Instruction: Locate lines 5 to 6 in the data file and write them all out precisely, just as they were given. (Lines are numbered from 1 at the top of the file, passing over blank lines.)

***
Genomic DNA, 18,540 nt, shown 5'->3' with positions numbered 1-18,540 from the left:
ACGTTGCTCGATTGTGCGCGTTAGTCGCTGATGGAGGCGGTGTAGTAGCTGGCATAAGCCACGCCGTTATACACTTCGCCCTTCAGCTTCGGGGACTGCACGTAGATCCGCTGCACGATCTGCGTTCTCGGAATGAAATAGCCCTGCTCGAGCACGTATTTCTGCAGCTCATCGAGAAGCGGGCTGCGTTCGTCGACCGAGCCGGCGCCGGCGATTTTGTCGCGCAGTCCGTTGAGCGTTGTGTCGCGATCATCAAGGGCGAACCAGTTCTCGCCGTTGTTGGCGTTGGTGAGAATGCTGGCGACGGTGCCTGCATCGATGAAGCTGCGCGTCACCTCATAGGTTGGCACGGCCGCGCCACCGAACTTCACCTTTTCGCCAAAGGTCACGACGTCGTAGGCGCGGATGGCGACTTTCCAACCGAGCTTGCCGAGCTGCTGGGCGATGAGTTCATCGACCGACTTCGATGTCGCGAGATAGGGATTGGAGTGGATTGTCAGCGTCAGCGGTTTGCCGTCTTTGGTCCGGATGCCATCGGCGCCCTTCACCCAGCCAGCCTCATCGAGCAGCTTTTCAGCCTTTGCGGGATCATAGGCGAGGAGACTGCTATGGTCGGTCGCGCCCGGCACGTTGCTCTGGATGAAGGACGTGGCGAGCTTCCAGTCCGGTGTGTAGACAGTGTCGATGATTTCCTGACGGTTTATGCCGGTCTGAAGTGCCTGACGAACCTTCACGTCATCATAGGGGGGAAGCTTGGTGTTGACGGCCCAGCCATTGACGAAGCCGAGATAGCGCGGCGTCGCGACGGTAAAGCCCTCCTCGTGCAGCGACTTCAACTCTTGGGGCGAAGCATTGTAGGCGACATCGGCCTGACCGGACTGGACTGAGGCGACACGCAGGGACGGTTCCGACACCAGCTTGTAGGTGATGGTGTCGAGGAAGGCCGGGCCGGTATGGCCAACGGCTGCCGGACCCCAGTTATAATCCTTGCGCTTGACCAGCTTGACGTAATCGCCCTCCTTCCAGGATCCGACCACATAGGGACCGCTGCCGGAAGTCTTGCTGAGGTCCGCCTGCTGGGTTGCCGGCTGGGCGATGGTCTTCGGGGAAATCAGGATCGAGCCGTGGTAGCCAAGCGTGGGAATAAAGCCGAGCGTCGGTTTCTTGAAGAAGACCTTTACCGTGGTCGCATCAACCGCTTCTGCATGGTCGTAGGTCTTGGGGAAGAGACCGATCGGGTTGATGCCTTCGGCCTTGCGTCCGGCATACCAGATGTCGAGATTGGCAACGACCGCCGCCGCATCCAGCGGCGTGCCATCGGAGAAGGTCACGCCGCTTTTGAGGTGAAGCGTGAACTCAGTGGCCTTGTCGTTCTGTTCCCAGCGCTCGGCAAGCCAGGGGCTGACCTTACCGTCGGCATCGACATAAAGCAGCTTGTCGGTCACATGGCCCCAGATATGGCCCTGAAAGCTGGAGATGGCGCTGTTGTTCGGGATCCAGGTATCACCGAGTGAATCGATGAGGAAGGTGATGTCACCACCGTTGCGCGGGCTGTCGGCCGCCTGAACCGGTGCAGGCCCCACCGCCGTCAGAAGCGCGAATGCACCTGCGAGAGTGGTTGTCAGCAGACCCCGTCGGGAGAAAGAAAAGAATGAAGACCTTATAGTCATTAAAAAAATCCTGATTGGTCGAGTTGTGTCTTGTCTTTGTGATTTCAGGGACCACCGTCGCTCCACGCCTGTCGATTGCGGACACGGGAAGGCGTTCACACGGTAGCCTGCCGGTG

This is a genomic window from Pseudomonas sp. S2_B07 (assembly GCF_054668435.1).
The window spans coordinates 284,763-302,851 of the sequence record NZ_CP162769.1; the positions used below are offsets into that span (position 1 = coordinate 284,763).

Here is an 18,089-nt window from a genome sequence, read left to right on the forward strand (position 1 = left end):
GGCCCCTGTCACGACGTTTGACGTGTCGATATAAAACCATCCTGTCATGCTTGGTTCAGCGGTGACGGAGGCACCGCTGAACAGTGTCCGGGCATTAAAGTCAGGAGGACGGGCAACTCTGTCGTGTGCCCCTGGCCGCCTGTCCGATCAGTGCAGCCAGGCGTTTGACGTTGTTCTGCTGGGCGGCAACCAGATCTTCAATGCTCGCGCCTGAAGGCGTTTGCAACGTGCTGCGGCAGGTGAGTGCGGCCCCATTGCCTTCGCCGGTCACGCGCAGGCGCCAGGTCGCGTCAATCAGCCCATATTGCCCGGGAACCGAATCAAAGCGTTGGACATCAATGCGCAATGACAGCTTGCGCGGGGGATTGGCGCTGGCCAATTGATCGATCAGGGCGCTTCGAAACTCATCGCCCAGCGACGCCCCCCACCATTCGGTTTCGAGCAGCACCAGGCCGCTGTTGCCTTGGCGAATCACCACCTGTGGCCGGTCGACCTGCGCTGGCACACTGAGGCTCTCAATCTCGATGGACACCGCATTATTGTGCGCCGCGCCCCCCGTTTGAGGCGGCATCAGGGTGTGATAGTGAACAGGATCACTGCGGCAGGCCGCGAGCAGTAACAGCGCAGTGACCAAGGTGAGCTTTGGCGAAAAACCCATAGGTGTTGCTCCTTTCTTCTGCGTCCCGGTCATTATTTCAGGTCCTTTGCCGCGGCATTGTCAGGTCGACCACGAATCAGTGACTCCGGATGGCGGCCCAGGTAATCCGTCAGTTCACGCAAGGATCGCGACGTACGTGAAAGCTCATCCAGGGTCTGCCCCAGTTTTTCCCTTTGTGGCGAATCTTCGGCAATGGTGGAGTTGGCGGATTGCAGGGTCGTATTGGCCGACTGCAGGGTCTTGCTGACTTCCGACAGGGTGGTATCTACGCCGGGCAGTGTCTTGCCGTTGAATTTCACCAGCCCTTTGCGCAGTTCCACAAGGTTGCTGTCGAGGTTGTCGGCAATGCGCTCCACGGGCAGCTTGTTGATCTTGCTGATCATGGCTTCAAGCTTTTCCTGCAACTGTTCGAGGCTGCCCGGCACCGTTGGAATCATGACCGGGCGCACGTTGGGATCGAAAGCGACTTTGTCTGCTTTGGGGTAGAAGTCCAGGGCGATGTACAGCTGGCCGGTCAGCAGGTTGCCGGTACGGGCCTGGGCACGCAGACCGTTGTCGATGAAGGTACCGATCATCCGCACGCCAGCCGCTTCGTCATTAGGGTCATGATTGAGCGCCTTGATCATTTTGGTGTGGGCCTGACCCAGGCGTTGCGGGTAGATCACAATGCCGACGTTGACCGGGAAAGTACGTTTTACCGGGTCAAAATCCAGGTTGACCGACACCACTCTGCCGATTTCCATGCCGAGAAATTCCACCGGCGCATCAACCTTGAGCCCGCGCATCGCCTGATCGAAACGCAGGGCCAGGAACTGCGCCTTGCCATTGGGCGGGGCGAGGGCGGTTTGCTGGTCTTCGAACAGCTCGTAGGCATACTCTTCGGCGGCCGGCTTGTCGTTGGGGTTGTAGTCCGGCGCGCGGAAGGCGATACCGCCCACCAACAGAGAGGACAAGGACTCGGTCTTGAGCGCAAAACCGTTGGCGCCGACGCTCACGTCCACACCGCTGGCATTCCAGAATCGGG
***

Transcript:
Here is an 18,089-nt window from a genome sequence, read left to right on the forward strand (position 1 = left end):
GGCCCCTGTCACGACGTTTGACGTGTCGATATAAAACCATCCTGTCATGCTTGGTTCAGCGGTGACGGAGGCACCGCTGAACAGTGTCCGGGCATTAAAGTCAGGAGGACGGGCAACTCTGTCGTGTGCCCCTGGCCGCCTGTCCGATCAGTGCAGCCAGGCGTTTGACGTTGTTCTGCTGGGCGGCAACCAGATCTTCAATGCTCGCGCCTGAAGGCGTTTGCAACGTGCTGCGGCAGGTGAGTGCGGCCCCATTGCCTTCGCCGGTCACGCGCAGGCGCCAGGTCGCGTCAATCAGCCCATATTGCCCGGGAACCGAATCAAAGCGTTGGACATCAATGCGCAATGACAGCTTGCGCGGGGGATTGGCGCTGGCCAATTGATCGATCAGGGCGCTTCGAAACTCATCGCCCAGCGACGCCCCCCACCATTCGGTTTCGAGCAGCACCAGGCCGCTGTTGCCTTGGCGAATCACCACCTGTGGCCGGTCGACCTGCGCTGGCACACTGAGGCTCTCAATCTCGATGGACACCGCATTATTGTGCGCCGCGCCCCCCGTTTGAGGCGGCATCAGGGTGTGATAGTGAACAGGATCACTGCGGCAGGCCGCGAGCAGTAACAGCGCAGTGACCAAGGTGAGCTTTGGCGAAAAACCCATAGGTGTTGCTCCTTTCTTCTGCGTCCCGGTCATTATTTCAGGTCCTTTGCCGCGGCATTGTCAGGTCGACCACGAATCAGTGACTCCGGATGGCGGCCCAGGTAATCCGTCAGTTCACGCAAGGATCGCGACGTACGTGAAAGCTCATCCAGGGTCTGCCCCAGTTTTTCCCTTTGTGGCGAATCTTCGGCAATGGTGGAGTTGGCGGATTGCAGGGTCGTATTGGCCGACTGCAGGGTCTTGCTGACTTCCGACAGGGTGGTATCTACGCCGGGCAGTGTCTTGCCGTTGAATTTCACCAGCCCTTTGCGCAGTTCCACAAGGTTGCTGTCGAGGTTGTCGGCAATGCGCTCCACGGGCAGCTTGTTGATCTTGCTGATCATGGCTTCAAGCTTTTCCTGCAACTGTTCGAGGCTGCCCGGCACCGTTGGAATCATGACCGGGCGCACGTTGGGATCGAAAGCGACTTTGTCTGCTTTGGGGTAGAAGTCCAGGGCGATGTACAGCTGGCCGGTCAGCAGGTTGCCGGTACGGGCCTGGGCACGCAGACCGTTGTCGATGAAGGTACCGATCATCCGCACGCCAGCCGCTTCGTCATTAGGGTCATGATTGAGCGCCTTGATCATTTTGGTGTGGGCCTGACCCAGGCGTTGCGGGTAGATCACAATGCCGACGTTGACCGGGAAAGTACGTTTTACCGGGTCAAAATCCAGGTTGACCGACACCACTCTGCCGATTTCCATGCCGAGAAATTCCACCGGCGCATCAACCTTGAGCCCGCGCATCGCCTGATCGAAACGCAGGGCCAGGAACTGCGCCTTGCCATTGGGCGGGGCGAGGGCGGTTTGCTGGTCTTCGAACAGCTCGTAGGCATACTCTTCGGCGGCCGGCTTGTCGTTGGGGTTGTAGTCCGGCGCGCGGAAGGCGATACCGCCCACCAACAGAGAGGACAAGGACTCGGTCTTGAGCGCAAAACCGTTGGCGCCGACGCTCACGTCCACACCGCTGGCATTCCAGAATCGGG